The Trequattrini family has been feeding Perth for almost a decade.

First there was Threecoins – born late 2014 – the family’s homely Italian diner on Beaufort Street that served pizza, straight-shooting pastas, chilli mussels and other hits from the Italian cooking playbook. Threecoins then begat Trio, a wine bar-cafe-restaurant triple-threat a few doors down from Threecoins that Mount Lawley locals leaned on for coffee and cake during the day, and wine and book club meetings later in the day.

Then along comes Chris Caravella, a cooking livewire with an open-minded approach to la cucina vera, to yank the steering wheel in a new direction. Last year, the Trequattrinis and Caravella joined forces and rebooted Trio as Testun, an irreverent osteria asking pasta, Vegemite and cucumbers to do things no other Italian restaurant has dared. Later this year, the Trequattrini’s story goes full circle with the unveiling of Threecoins & Sons, the new name of the family’s first restaurant. But whereas Trio’s transformation was a case of reinventing the wheel, Threecoins’ makeover will be more of a nip and tuck. After all, why mess with a winning formula?

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“Testun is like a slap, this will be more like a hug,” says Frank Trequattrini, co-head chef along with Caravella of both Testun and Threecoins. “We have a lot of regulars that have supported us over the years that we don’t want to alienate, so we want to make sure there’s continuity. We just want to provide the same value and style but make things a bit more modern and fresher and bring all that Chris [Caravella] energy on board as well.”

Aesthetically, fresh and modern will translate to new concrete aggregate flooring in the dining room plus a face lift for the courtyard. As part of the kitchen renovation, management have invested in a shiny new Moretti Forni stone-based twin-deck. The plan, says Trequattrini, is to swap out the previous Naples-style pizza offering and replace it with Roman-style pinsa: pizza’s lighter, oval-shaped cousin and a flatbread whose smaller size means it slots nicely into a larger meal rather than being a standalone item. Toppings will stick to the traditional – think ham and artichoke – although Trequattrini insists Threecoins & Sons’ pinsas will only be made using top-shelf produce rather than commodity ingredients.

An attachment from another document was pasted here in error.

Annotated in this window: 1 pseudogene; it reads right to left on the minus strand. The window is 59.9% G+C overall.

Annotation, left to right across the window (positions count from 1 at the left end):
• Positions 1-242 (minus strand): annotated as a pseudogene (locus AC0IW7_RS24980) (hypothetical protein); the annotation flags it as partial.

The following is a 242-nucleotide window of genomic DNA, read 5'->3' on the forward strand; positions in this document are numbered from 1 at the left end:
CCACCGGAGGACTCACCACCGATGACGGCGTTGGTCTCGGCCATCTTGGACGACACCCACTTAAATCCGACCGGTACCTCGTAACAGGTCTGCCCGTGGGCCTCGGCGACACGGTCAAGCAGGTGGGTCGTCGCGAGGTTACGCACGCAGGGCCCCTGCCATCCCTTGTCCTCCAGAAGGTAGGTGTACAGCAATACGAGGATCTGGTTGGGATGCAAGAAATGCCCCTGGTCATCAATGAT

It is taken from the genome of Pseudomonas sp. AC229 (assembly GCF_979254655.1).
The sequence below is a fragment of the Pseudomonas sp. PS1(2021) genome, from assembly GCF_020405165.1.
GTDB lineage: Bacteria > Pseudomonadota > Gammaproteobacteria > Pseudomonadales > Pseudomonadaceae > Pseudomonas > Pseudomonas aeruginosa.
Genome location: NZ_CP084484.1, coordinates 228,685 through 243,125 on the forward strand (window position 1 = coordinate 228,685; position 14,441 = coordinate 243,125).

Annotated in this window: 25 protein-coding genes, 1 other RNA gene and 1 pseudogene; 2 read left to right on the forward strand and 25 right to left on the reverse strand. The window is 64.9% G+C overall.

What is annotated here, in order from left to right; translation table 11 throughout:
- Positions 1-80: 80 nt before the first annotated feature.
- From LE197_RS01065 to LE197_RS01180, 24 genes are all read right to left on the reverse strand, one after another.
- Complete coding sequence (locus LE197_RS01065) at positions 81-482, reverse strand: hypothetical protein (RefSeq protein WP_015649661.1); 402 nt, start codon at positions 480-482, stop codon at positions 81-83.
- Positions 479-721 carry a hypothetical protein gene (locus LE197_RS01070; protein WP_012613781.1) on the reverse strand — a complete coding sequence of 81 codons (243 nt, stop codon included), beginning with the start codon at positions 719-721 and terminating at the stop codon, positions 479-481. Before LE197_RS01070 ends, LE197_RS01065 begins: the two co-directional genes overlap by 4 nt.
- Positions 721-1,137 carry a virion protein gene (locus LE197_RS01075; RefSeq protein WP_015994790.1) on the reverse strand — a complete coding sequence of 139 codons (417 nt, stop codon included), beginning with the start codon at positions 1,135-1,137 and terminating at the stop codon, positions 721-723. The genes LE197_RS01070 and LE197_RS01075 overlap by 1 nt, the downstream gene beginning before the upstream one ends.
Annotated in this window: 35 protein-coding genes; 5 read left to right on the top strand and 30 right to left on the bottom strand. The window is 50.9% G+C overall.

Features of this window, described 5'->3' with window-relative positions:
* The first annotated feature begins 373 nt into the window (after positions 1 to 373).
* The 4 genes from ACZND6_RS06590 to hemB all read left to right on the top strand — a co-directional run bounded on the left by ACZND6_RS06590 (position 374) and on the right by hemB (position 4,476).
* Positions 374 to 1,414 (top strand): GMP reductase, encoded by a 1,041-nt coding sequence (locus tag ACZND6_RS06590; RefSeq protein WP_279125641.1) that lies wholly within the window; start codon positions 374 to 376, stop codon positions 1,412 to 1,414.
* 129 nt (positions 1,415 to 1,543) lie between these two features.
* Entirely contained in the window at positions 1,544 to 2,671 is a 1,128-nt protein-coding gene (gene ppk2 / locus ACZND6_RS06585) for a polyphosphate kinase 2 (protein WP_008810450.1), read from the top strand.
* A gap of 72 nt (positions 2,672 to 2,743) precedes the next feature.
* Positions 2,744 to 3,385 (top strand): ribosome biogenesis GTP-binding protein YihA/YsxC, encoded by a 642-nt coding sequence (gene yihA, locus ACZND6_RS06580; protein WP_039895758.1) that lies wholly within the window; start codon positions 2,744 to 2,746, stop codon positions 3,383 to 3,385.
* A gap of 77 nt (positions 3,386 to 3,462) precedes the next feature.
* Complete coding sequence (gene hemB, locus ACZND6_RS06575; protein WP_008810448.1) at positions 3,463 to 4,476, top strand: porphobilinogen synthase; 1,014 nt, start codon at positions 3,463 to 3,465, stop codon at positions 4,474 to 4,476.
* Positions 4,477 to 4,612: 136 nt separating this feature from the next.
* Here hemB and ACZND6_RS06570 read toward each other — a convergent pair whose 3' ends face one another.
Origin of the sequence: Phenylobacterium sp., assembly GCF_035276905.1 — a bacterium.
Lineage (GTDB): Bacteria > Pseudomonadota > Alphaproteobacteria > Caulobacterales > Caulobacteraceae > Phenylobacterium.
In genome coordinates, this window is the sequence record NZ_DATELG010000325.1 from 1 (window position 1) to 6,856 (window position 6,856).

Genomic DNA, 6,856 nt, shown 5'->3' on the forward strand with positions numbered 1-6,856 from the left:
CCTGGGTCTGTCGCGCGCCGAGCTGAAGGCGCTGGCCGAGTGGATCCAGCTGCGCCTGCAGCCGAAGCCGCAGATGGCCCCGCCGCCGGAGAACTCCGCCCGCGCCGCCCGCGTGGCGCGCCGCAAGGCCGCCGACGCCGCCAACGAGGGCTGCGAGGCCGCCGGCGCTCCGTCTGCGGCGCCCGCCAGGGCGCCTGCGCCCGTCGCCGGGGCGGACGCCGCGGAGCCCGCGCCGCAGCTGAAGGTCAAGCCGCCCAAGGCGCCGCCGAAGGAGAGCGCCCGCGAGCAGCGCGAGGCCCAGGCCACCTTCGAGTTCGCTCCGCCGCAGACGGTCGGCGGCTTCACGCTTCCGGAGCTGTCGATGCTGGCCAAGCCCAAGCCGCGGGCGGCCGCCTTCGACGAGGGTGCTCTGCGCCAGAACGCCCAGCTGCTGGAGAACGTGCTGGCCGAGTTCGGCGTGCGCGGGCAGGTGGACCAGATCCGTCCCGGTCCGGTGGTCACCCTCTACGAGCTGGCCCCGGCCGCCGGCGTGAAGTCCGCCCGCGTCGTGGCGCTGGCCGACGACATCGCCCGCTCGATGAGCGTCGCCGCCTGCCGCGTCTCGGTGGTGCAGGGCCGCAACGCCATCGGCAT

The kitchen’s other major purchase is a heavy-duty pasta extruder which will be used to make spaghetti, conchiglie (“seashells”), fusilloni (a frilly, sauce-gripping spiral) and other pastas, not just for Threecoins & Sons, but also Testun up the road. Consolidating baking and production of both restaurants, says Frank, spells good news for everyone, from the staff in the kitchen right to guests, no matter what their tastes.

“Opening Threecoins is going to give us more freedom at Testun,” says Caravella. “If you want to be challenged, you got Testun. If you want to be comforted, come up to Threecoins. [Italian] food hasn't changed for such a long time and is fantastic, but there’s no reason you can’t present that food in a more modernised way. That’s what we’re trying to do here.”

Antonio di Senzo, the man behind the wine list at Testun, will oversee the list at Threecoins & Sons, although the 100-bottle list here will be a little more inclusive rather than exclusively natural: expect classic Italian and Australian varieties as well as house wines sold by the half- and one-litre carafe. Vermouth, amari and classic Italian aperitivo cocktails will also be on offer. Restaurant manager Katia Taschetti will split her time between both venues: excellent news for those that appreciate the upbeat, engaged style of service that keeps Testun humming.

Threecoins & Sons (2/776 Beaufort Street, Mount Lawley) is slated to open in early October.